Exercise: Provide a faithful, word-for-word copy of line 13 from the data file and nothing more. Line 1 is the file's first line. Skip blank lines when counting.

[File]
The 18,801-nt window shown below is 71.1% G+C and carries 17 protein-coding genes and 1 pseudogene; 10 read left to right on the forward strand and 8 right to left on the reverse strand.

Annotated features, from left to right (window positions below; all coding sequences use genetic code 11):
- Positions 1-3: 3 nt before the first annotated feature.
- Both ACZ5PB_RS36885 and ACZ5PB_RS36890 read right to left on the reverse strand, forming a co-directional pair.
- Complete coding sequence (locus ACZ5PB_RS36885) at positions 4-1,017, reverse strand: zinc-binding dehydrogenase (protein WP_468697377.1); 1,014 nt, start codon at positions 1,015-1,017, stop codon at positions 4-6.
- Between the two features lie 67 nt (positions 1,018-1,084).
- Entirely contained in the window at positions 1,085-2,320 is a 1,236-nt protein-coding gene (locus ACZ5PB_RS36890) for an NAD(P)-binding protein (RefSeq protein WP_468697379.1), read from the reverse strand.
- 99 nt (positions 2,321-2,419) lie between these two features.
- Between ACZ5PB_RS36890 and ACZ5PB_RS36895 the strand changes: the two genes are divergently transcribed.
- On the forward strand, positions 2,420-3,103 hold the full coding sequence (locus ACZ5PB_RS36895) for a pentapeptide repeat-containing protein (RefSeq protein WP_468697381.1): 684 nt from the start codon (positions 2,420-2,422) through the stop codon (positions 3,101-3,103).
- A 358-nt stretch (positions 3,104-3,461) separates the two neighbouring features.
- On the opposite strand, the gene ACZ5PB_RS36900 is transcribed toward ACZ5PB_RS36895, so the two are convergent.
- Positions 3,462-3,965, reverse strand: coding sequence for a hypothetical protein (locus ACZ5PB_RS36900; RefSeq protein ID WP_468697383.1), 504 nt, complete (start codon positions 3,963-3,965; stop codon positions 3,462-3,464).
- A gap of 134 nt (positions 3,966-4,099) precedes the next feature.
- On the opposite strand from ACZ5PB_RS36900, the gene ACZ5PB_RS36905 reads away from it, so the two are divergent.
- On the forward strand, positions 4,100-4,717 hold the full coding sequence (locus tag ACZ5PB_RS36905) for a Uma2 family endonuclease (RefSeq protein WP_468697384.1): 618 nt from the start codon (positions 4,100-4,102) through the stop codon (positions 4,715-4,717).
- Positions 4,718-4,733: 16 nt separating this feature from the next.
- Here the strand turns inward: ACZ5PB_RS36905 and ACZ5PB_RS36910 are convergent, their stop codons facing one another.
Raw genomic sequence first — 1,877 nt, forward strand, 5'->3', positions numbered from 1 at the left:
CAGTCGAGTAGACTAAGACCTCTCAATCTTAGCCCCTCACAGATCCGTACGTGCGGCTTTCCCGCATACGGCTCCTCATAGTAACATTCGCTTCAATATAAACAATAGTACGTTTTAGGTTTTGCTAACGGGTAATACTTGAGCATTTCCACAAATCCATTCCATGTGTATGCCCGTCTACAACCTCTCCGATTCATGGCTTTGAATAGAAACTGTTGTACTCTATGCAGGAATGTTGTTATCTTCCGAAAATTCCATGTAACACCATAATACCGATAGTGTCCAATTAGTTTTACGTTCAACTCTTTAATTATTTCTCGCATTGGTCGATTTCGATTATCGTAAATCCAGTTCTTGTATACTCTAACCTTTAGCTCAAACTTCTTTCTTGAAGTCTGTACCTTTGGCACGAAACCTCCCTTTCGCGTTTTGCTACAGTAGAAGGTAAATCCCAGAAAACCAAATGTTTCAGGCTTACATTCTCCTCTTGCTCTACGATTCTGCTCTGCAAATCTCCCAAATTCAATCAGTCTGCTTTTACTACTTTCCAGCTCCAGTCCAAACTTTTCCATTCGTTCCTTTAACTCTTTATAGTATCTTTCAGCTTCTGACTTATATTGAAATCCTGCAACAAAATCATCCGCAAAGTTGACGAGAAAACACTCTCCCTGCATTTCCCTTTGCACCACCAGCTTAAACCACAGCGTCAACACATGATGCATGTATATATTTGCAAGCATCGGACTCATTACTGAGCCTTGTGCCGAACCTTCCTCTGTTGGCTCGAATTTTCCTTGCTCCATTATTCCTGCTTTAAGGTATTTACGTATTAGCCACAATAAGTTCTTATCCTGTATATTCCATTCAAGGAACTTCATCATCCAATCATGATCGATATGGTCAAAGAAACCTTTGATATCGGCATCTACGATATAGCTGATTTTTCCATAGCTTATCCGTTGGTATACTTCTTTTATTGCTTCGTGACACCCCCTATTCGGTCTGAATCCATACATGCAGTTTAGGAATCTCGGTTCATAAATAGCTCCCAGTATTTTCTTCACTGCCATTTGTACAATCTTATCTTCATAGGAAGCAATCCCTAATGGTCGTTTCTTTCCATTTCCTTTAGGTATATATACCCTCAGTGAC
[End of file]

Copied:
- Positions 3,462-3,965, reverse strand: coding sequence for a hypothetical protein (locus ACZ5PB_RS36900; RefSeq protein ID WP_468697383.1), 504 nt, complete (start codon positions 3,963-3,965; stop codon positions 3,462-3,464).